12 Step Programs for Troubled Young Adults

Local 12 Step Programs for Young Adults

The 12 step program was created by alcoholics in recovery over 65 years ago to rehabilitate young men and women struggling with alcoholism. We know this group today as Alcoholics Anonymous, or more commonly known as "A.A." Since its humble beginnings, this curriculum has developed into a useful tool that most recovering young adults still use in terms of rehabilitation.

Does Soulegria Use the 12 Steps in Its Treatment?

Soulegria is not trying to reinvent the wheel. Instead, we assimilate an already-proven-to-be invaluable rehabilitative tool that is the 12 Steps, with our effective provenly therapies.

Above all, We appreciate "The Steps" core values and introduce them to struggling young adults between 18 and 25 who are battling addictions alone. Accompanying our implementation of the 12 Steps is our blend of life skills coaching, healthy living skills, and support, which is a highly personalized and nuanced treatment for our clientele.

Our treatment programs help develop healthy relationship skills among students, parents, and other members of the family. These skills are vital to forging a clear path of independence. It is essential for parents of struggling young adults to understand they are not alone.

We have an excellent track record with parents and troubled young adults and have assisted thousands in living an independent and successful lifestyle.

What are the 12 Steps?

The 12 Steps are a set of "guiding principles" developed for Alcoholics Anonymous. Of course, the renowned group, commonly known simply by its initials, A.A., is now a world-famous group therapy program that is used by millions of severely alcoholic men and women to achieve sobriety.

The Following is the Original List of The Twelve Steps as Bill W. and Dr. Bob Orginally Formulated

Step 1 - We admit we were powerless over our addiction - that our lives have become impossible to manage.

Step 2 - We believe in a higher power that is greater than ourselves can restore our sanity.

Step 3 - We decide to turn ourselves over to the care of our higher power as we understand it.

Step 4 - We will conduct a fearless moral inventory of ourselves.

Step 5 - We admit to our higher power, ourselves, and others the exact nature of our wrongdoings.

Step 6 - We are fully ready to have our higher power remove all these defective characteristics.

Step 7 - We will humbly ask our higher power to remove our shortcomings.

Step 8 - We will make a list of all the people we have harmed and will be willing to make amends to all of them.

Step 9 - We will make direct amends to such people wherever possible, except when it would hurt them in the process.

Step 10 - We will continue to exercise our personal inventory and promptly admit it when we are in the wrong.

Step 11 - We will seek out through prayer and meditation to improve our understanding with our higher power and pray only for knowledge of our higher power's will for us and the ability to accomplish it.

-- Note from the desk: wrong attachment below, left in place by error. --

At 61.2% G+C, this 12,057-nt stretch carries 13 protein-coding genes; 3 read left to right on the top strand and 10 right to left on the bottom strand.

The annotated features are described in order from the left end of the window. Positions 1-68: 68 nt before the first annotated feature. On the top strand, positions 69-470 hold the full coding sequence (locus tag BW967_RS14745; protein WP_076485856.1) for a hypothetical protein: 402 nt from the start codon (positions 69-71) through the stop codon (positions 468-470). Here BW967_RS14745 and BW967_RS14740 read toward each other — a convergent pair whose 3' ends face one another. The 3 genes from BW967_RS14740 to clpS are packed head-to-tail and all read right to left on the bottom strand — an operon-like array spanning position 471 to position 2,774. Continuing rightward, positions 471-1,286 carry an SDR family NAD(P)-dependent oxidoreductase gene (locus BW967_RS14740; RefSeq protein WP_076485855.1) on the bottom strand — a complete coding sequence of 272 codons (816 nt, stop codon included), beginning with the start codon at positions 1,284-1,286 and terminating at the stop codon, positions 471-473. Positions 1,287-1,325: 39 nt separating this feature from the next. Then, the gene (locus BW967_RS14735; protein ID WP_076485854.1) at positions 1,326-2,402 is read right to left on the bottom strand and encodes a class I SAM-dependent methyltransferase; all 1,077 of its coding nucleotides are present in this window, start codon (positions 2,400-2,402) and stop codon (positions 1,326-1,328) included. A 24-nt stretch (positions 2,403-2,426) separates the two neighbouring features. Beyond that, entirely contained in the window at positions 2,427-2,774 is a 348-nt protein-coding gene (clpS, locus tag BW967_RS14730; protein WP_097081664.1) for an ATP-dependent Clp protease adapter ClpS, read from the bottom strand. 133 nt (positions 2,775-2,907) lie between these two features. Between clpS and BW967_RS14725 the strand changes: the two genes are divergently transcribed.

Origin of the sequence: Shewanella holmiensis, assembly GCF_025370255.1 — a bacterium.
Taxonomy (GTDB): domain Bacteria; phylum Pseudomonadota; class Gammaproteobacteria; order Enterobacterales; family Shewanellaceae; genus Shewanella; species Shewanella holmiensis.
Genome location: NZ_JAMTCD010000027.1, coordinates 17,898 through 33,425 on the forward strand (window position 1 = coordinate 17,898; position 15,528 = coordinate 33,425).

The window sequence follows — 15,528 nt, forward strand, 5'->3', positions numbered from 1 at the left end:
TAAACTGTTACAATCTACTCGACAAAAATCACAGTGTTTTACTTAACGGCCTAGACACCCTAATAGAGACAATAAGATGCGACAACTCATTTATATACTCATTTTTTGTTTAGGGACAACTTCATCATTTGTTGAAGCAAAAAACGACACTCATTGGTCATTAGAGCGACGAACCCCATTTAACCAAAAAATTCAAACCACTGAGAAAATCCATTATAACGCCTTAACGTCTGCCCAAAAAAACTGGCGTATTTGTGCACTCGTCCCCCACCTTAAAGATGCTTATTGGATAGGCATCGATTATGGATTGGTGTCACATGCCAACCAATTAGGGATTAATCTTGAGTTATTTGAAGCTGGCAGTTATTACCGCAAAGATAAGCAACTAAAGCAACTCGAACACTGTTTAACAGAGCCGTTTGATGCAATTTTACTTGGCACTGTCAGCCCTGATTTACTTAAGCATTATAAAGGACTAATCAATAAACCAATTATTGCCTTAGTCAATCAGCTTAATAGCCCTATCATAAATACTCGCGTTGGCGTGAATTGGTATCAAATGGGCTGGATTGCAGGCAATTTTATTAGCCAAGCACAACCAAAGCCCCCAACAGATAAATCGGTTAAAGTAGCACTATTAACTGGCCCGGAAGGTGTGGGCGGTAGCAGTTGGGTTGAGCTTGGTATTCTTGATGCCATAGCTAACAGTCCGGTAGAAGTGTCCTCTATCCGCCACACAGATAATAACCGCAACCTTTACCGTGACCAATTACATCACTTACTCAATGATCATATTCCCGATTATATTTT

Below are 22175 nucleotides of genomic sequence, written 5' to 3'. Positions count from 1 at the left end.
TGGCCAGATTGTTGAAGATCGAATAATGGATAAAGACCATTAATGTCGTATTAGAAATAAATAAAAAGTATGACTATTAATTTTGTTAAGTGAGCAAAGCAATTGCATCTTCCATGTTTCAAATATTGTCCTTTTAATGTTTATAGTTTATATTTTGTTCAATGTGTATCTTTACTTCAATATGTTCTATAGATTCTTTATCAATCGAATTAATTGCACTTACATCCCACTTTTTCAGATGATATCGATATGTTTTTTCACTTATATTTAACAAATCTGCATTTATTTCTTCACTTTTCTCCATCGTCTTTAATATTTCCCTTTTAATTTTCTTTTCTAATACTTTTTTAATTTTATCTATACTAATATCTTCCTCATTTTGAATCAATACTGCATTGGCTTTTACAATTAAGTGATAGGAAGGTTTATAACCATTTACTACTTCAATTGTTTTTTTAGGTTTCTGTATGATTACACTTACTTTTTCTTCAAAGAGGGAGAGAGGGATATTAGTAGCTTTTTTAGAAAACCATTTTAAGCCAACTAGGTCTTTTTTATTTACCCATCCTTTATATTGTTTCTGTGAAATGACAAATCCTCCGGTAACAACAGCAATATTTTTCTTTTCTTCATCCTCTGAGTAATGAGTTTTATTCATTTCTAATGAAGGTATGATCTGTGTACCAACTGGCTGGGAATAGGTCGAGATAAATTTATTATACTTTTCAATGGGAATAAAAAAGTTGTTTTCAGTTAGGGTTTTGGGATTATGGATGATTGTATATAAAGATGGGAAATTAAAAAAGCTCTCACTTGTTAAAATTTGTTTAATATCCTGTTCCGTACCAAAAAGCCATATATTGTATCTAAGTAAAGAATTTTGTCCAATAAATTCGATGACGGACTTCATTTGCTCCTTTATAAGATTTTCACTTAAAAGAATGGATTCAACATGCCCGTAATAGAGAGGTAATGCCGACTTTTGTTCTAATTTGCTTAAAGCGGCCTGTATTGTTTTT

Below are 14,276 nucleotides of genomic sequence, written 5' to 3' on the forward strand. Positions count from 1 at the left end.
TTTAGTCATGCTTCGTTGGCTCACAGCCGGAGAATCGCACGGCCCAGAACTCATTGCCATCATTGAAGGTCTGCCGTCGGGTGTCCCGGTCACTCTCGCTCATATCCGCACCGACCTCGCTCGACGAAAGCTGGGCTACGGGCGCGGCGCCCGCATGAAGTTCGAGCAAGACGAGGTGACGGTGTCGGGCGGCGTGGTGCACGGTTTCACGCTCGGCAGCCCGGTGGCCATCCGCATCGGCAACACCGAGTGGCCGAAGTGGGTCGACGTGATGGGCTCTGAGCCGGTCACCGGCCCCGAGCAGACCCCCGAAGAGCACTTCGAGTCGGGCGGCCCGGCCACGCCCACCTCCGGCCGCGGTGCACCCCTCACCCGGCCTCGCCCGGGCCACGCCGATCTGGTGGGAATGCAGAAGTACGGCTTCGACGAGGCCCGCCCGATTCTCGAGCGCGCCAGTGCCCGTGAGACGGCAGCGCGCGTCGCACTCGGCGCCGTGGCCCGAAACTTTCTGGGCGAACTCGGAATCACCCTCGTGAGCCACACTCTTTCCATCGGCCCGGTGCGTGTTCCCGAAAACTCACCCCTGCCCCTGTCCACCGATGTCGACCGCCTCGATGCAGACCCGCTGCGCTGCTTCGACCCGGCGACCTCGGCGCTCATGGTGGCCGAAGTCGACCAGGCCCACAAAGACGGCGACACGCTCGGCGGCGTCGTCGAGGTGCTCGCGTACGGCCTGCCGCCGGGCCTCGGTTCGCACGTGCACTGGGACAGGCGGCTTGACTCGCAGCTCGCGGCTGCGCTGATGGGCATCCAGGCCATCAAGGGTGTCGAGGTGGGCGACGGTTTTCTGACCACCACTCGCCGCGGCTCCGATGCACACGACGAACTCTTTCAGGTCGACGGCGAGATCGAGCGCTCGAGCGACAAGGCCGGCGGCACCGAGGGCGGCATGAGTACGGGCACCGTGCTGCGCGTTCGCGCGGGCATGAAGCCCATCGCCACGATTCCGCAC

Step 12 - We will have a spiritual revival due to these steps; we will attempt to carry this message to other addicts and practice these principles in all our relationships and activities.

Are the 12 Steps Effective in Treating Addiction?

Since the system's conception over 80 years ago, the overall effectiveness of the 12 steps has been proven to be undeniable. To prove its revolutionary impact in rehabilitating addicts, one needs to look no further than its near-century-long pervasiveness.

"The Steps," as practitioners colloquially refer to them, are now more popular than ever and globally utilized by most clinically-accredited rehabilitation clinics. Said clinics have since adopted the program's guiding rules to rehabilitate all types of harmful addictions (rather than singularly treating life-threatening habits that stem from alcoholism).

Humble Beginnings

Despite being the uncontested authoritative guiding treatment in rehabs for over the last eight decades -- not to mention, helping millions of addicts achieve sobriety during that timespan -- the actual origin of "The Steps" is a surprisingly humble, if not slightly strange one.

The 12 Steps program was conceived in Akron, Ohio, by recovering alcoholics Bill W. (a New York stockbroker) and Dr. Bob (an Akron-based surgeon) in 1939.

The peculiar, albeit groundbreaking duo carefully created the 12 steps as a sort of agnostic concept to supplement and conduct their unknown group therapy program, Alcoholics Anonymous, which they had founded four years prior.

Almost prophetically psycho-and-behaviorally analytical for their time, Dr. Bob and Bill W. knew first hand how a severely addicted individual is virtually powerless to their compulsions if left to their own devices and decisions.

It was this notion -- the realization that a severely addicted individual is only able to achieve sobriety with the support, kinship, and accountability of fellow struggling addicts -- that sparked the ingenuity and eventual conceptualization of what we now know as the 12 Steps.

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